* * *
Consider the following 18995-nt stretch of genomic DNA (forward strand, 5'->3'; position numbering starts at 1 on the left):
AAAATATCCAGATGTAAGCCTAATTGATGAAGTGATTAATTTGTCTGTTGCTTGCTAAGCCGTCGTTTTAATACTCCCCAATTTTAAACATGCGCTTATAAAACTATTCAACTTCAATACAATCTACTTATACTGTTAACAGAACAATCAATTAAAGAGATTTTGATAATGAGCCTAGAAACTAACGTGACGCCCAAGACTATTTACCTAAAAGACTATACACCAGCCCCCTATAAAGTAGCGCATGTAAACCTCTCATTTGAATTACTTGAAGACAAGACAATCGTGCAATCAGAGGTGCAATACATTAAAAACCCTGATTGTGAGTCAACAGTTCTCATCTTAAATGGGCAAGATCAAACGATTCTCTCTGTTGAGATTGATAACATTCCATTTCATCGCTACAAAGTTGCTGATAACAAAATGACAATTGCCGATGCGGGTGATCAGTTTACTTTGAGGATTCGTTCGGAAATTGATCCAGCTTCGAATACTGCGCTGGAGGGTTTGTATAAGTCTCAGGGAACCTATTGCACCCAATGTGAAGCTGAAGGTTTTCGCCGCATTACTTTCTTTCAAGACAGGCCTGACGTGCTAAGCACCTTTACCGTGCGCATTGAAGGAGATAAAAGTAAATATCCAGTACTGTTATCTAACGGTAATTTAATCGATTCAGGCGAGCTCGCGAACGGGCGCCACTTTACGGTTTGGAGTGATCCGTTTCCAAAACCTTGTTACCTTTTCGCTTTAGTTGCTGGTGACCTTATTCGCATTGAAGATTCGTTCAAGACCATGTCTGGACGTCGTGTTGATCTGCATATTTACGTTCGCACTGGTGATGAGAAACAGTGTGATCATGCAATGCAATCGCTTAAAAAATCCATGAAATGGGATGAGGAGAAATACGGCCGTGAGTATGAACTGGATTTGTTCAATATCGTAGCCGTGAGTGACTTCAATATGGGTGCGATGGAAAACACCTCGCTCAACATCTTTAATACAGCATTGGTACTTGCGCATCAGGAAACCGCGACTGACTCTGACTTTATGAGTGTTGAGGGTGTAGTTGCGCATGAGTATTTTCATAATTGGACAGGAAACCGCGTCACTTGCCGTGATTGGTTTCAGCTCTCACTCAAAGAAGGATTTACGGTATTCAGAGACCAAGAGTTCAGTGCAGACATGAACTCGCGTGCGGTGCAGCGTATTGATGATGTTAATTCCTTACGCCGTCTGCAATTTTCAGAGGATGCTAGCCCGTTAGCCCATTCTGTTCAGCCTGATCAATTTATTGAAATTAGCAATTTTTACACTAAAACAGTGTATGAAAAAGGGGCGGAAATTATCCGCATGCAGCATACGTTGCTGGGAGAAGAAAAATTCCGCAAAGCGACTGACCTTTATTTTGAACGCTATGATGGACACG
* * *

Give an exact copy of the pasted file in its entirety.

Consider the following 18995-nt stretch of genomic DNA (forward strand, 5'->3'; position numbering starts at 1 on the left):
AAAATATCCAGATGTAAGCCTAATTGATGAAGTGATTAATTTGTCTGTTGCTTGCTAAGCCGTCGTTTTAATACTCCCCAATTTTAAACATGCGCTTATAAAACTATTCAACTTCAATACAATCTACTTATACTGTTAACAGAACAATCAATTAAAGAGATTTTGATAATGAGCCTAGAAACTAACGTGACGCCCAAGACTATTTACCTAAAAGACTATACACCAGCCCCCTATAAAGTAGCGCATGTAAACCTCTCATTTGAATTACTTGAAGACAAGACAATCGTGCAATCAGAGGTGCAATACATTAAAAACCCTGATTGTGAGTCAACAGTTCTCATCTTAAATGGGCAAGATCAAACGATTCTCTCTGTTGAGATTGATAACATTCCATTTCATCGCTACAAAGTTGCTGATAACAAAATGACAATTGCCGATGCGGGTGATCAGTTTACTTTGAGGATTCGTTCGGAAATTGATCCAGCTTCGAATACTGCGCTGGAGGGTTTGTATAAGTCTCAGGGAACCTATTGCACCCAATGTGAAGCTGAAGGTTTTCGCCGCATTACTTTCTTTCAAGACAGGCCTGACGTGCTAAGCACCTTTACCGTGCGCATTGAAGGAGATAAAAGTAAATATCCAGTACTGTTATCTAACGGTAATTTAATCGATTCAGGCGAGCTCGCGAACGGGCGCCACTTTACGGTTTGGAGTGATCCGTTTCCAAAACCTTGTTACCTTTTCGCTTTAGTTGCTGGTGACCTTATTCGCATTGAAGATTCGTTCAAGACCATGTCTGGACGTCGTGTTGATCTGCATATTTACGTTCGCACTGGTGATGAGAAACAGTGTGATCATGCAATGCAATCGCTTAAAAAATCCATGAAATGGGATGAGGAGAAATACGGCCGTGAGTATGAACTGGATTTGTTCAATATCGTAGCCGTGAGTGACTTCAATATGGGTGCGATGGAAAACACCTCGCTCAACATCTTTAATACAGCATTGGTACTTGCGCATCAGGAAACCGCGACTGACTCTGACTTTATGAGTGTTGAGGGTGTAGTTGCGCATGAGTATTTTCATAATTGGACAGGAAACCGCGTCACTTGCCGTGATTGGTTTCAGCTCTCACTCAAAGAAGGATTTACGGTATTCAGAGACCAAGAGTTCAGTGCAGACATGAACTCGCGTGCGGTGCAGCGTATTGATGATGTTAATTCCTTACGCCGTCTGCAATTTTCAGAGGATGCTAGCCCGTTAGCCCATTCTGTTCAGCCTGATCAATTTATTGAAATTAGCAATTTTTACACTAAAACAGTGTATGAAAAAGGGGCGGAAATTATCCGCATGCAGCATACGTTGCTGGGAGAAGAAAAATTCCGCAAAGCGACTGACCTTTATTTTGAACGCTATGATGGACACG